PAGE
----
On December 1, 2011, something truly breathtaking in its simplicity and power happened in Richmond, Virginia. At precisely 12 o’clock, 400 red umbrellas popped open on an island in the James River to symbolize a recommitment to education and prevention and hope. At that exact moment Richmond led the Commonwealth and the nation in saying, “30 years is simply too long.” We reminded our neighbors near and far that the fight is not yet won and that complacency and indifference are taking precious lives. At precisely 12:00 o’clock, we united, reinvigorated, in the battle against HIV/AIDS.

Standing in a sea of red umbrellas, we remembered—the people living with HIV/AIDS today…the friends we lost yesterday…and the ones who will be lost tomorrow.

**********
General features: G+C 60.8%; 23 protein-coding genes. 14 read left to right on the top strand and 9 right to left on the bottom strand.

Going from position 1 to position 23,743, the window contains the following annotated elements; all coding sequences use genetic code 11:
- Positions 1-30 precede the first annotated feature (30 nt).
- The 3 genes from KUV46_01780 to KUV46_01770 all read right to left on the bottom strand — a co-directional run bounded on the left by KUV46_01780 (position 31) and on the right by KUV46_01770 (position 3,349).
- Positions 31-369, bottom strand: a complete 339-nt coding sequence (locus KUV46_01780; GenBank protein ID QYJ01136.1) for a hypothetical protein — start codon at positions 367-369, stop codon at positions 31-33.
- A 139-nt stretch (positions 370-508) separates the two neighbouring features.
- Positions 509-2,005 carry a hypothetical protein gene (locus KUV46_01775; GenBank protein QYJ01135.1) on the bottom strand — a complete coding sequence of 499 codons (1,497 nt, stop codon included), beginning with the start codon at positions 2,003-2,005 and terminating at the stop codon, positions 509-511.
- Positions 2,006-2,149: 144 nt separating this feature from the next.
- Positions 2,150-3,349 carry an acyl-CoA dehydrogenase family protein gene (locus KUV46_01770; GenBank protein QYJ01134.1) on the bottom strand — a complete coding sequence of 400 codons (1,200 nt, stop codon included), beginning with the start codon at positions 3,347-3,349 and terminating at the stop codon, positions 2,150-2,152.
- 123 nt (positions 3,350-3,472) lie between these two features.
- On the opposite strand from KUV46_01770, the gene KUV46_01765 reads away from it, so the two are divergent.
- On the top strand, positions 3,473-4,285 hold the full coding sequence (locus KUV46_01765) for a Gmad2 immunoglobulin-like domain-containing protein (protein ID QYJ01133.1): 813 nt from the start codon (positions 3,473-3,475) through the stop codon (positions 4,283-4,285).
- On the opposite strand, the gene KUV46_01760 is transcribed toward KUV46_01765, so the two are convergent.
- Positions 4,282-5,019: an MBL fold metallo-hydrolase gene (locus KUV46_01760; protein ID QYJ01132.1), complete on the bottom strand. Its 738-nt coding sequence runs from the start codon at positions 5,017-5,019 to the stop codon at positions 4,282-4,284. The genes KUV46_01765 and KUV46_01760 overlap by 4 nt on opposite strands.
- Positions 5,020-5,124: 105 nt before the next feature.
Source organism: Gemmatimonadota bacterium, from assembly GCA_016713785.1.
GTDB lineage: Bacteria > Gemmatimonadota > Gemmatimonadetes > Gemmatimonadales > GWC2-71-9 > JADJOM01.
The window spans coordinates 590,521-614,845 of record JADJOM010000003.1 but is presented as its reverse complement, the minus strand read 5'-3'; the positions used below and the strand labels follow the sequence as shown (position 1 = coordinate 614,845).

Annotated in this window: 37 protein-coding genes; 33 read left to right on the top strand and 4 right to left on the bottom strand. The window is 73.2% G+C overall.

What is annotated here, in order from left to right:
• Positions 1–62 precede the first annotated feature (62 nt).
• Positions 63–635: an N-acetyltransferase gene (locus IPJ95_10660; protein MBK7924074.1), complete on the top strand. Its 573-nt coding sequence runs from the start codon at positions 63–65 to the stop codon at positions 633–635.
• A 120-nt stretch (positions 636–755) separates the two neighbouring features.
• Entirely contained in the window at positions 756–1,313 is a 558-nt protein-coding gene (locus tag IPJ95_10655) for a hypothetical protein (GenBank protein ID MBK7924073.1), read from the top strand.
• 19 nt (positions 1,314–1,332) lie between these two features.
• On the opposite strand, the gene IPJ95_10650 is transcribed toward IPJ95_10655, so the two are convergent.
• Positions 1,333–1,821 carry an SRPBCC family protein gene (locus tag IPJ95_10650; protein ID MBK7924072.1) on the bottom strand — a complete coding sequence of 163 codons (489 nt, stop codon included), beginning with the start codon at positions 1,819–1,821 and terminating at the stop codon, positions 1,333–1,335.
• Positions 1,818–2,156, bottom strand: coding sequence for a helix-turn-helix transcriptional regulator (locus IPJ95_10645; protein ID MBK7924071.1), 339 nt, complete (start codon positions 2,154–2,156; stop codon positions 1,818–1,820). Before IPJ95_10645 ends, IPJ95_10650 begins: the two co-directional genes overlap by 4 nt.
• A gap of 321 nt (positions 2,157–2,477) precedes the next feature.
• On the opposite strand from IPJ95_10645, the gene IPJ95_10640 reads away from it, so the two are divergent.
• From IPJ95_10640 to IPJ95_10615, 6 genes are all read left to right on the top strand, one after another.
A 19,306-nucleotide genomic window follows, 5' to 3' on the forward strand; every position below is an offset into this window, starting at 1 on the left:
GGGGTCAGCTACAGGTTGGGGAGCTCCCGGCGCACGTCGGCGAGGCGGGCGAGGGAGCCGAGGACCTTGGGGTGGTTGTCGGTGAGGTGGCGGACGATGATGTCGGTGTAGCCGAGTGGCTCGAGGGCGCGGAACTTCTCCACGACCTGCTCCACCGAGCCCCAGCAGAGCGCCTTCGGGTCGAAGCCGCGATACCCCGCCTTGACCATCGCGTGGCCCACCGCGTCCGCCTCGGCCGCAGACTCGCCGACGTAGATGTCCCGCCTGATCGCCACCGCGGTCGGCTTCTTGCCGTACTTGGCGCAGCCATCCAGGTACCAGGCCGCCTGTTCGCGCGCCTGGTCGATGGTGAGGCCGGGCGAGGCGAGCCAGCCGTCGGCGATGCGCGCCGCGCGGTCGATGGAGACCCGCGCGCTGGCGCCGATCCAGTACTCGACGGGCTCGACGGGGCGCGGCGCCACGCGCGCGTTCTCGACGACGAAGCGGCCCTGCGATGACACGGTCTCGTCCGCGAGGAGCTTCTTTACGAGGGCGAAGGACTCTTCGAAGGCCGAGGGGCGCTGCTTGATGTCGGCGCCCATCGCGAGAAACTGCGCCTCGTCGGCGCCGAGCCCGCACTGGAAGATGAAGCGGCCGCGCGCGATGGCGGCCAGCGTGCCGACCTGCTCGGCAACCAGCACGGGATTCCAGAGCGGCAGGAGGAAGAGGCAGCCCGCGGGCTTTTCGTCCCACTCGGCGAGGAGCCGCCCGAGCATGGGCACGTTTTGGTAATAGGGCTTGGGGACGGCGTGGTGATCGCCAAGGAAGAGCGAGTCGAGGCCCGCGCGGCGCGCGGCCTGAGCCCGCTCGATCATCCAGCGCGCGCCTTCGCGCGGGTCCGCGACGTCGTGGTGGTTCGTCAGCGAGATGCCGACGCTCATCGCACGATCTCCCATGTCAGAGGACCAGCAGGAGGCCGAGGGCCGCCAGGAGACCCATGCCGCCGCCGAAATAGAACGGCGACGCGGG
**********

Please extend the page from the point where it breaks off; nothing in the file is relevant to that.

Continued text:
Fan Free Clinic (FFC) led this effort in order to shine a spotlight on the AIDS epidemic that continues in Richmond and throughout the Commonwealth. Virginia ranks 13th among all U.S. states in terms of the number of cumulative AIDS diagnoses; approximately 23,000 Virginians are living with HIV/AIDS. In 2009, Virginia ranked 11th in the number of new HIV infections among those states and U.S. territories with confidential name-based HIV testing.

Our 2011 World AIDS Day observance coincided with the 30th anniversary of the first AIDS case diagnosis in June of 1981. Since the earliest days of the pandemic, Fan Free Clinic has been at the forefront in the Richmond community responding to the needs of persons infected by the virus and working diligently to share HIV prevention education with whomever will listen.

To view photos, an event video, and learn more about RVA Remembers, click here.


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